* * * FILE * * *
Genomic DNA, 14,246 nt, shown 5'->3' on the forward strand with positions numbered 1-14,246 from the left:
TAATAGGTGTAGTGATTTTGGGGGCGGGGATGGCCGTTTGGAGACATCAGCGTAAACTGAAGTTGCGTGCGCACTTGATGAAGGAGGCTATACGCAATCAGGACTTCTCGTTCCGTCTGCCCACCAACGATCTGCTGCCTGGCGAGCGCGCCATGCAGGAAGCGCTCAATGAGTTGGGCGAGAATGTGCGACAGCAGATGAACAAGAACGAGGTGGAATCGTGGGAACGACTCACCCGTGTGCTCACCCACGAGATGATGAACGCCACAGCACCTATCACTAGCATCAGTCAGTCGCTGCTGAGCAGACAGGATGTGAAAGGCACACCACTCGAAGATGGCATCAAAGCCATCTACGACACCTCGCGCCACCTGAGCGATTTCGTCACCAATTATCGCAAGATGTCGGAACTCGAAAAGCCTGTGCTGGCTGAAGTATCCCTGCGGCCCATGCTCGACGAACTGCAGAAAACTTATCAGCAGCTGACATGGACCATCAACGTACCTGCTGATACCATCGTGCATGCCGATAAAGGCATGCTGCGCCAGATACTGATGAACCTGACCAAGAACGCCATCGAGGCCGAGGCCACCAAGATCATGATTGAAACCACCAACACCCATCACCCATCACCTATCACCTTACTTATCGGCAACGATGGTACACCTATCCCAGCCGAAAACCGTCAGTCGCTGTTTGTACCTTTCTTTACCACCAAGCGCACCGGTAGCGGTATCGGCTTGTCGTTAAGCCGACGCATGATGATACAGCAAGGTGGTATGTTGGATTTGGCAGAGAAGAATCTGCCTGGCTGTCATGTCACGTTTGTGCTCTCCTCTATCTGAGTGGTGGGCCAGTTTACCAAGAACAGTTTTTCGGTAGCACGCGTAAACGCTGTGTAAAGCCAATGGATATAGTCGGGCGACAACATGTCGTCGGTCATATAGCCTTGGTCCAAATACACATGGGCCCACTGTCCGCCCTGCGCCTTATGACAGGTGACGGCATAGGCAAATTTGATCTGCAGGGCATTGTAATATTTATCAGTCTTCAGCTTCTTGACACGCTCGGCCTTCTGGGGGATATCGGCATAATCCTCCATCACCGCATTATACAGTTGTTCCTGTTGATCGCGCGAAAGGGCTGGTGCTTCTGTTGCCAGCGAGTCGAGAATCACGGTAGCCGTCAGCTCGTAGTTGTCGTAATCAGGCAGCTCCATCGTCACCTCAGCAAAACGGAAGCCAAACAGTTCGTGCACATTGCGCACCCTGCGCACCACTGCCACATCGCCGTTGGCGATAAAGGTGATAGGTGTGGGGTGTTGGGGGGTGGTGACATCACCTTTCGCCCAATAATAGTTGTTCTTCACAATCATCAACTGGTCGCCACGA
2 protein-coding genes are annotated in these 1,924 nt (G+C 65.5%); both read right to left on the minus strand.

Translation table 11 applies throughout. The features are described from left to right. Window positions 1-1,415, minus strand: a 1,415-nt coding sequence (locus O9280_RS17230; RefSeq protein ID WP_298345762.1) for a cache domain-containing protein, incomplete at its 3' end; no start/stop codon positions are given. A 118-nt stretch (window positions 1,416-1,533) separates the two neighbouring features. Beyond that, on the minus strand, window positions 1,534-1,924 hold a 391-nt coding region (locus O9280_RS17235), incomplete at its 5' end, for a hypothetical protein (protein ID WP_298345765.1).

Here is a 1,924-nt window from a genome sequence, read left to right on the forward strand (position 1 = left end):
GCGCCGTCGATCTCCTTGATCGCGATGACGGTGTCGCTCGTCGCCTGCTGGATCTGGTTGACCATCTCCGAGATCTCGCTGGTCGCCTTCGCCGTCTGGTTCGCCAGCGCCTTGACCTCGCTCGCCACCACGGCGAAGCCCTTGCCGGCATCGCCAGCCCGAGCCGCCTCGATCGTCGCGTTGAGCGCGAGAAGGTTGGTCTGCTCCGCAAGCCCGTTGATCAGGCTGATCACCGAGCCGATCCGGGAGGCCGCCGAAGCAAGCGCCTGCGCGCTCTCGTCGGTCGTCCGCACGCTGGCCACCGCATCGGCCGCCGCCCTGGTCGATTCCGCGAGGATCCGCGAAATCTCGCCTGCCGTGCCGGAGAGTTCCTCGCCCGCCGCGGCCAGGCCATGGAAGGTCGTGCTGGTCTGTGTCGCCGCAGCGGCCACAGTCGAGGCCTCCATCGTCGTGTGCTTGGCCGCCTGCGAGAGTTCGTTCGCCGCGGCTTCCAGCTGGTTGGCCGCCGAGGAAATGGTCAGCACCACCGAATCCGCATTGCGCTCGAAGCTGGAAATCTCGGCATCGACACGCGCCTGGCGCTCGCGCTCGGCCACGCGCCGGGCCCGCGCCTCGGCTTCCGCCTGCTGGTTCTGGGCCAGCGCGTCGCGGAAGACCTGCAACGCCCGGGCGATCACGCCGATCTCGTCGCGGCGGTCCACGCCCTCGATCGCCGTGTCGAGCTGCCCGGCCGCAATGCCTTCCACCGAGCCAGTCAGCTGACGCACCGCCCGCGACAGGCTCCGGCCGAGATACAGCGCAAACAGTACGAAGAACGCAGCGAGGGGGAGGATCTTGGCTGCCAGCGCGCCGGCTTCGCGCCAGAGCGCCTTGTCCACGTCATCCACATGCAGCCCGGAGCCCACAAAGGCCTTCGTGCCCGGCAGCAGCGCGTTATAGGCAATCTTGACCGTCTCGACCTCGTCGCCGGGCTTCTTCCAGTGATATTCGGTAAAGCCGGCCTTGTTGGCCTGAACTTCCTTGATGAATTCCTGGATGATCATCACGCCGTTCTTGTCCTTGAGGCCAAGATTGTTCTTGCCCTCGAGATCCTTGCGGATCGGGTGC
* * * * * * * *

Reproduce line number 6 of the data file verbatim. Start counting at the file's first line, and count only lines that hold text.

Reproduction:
GCGCCGTCGATCTCCTTGATCGCGATGACGGTGTCGCTCGTCGCCTGCTGGATCTGGTTGACCATCTCCGAGATCTCGCTGGTCGCCTTCGCCGTCTGGTTCGCCAGCGCCTTGACCTCGCTCGCCACCACGGCGAAGCCCTTGCCGGCATCGCCAGCCCGAGCCGCCTCGATCGTCGCGTTGAGCGCGAGAAGGTTGGTCTGCTCCGCAAGCCCGTTGATCAGGCTGATCACCGAGCCGATCCGGGAGGCCGCCGAAGCAAGCGCCTGCGCGCTCTCGTCGGTCGTCCGCACGCTGGCCACCGCATCGGCCGCCGCCCTGGTCGATTCCGCGAGGATCCGCGAAATCTCGCCTGCCGTGCCGGAGAGTTCCTCGCCCGCCGCGGCCAGGCCATGGAAGGTCGTGCTGGTCTGTGTCGCCGCAGCGGCCACAGTCGAGGCCTCCATCGTCGTGTGCTTGGCCGCCTGCGAGAGTTCGTTCGCCGCGGCTTCCAGCTGGTTGGCCGCCGAGGAAATGGTCAGCACCACCGAATCCGCATTGCGCTCGAAGCTGGAAATCTCGGCATCGACACGCGCCTGGCGCTCGCGCTCGGCCACGCGCCGGGCCCGCGCCTCGGCTTCCGCCTGCTGGTTCTGGGCCAGCGCGTCGCGGAAGACCTGCAACGCCCGGGCGATCACGCCGATCTCGTCGCGGCGGTCCACGCCCTCGATCGCCGTGTCGAGCTGCCCGGCCGCAATGCCTTCCACCGAGCCAGTCAGCTGACGCACCGCCCGCGACAGGCTCCGGCCGAGATACAGCGCAAACAGTACGAAGAACGCAGCGAGGGGGAGGATCTTGGCTGCCAGCGCGCCGGCTTCGCGCCAGAGCGCCTTGTCCACGTCATCCACATGCAGCCCGGAGCCCACAAAGGCCTTCGTGCCCGGCAGCAGCGCGTTATAGGCAATCTTGACCGTCTCGACCTCGTCGCCGGGCTTCTTCCAGTGATATTCGGTAAAGCCGGCCTTGTTGGCCTGAACTTCCTTGATGAATTCCTGGATGATCATCACGCCGTTCTTGTCCTTGAGGCCAAGATTGTTCTTGCCCTCGAGATCCTTGCGGATCGGGTGC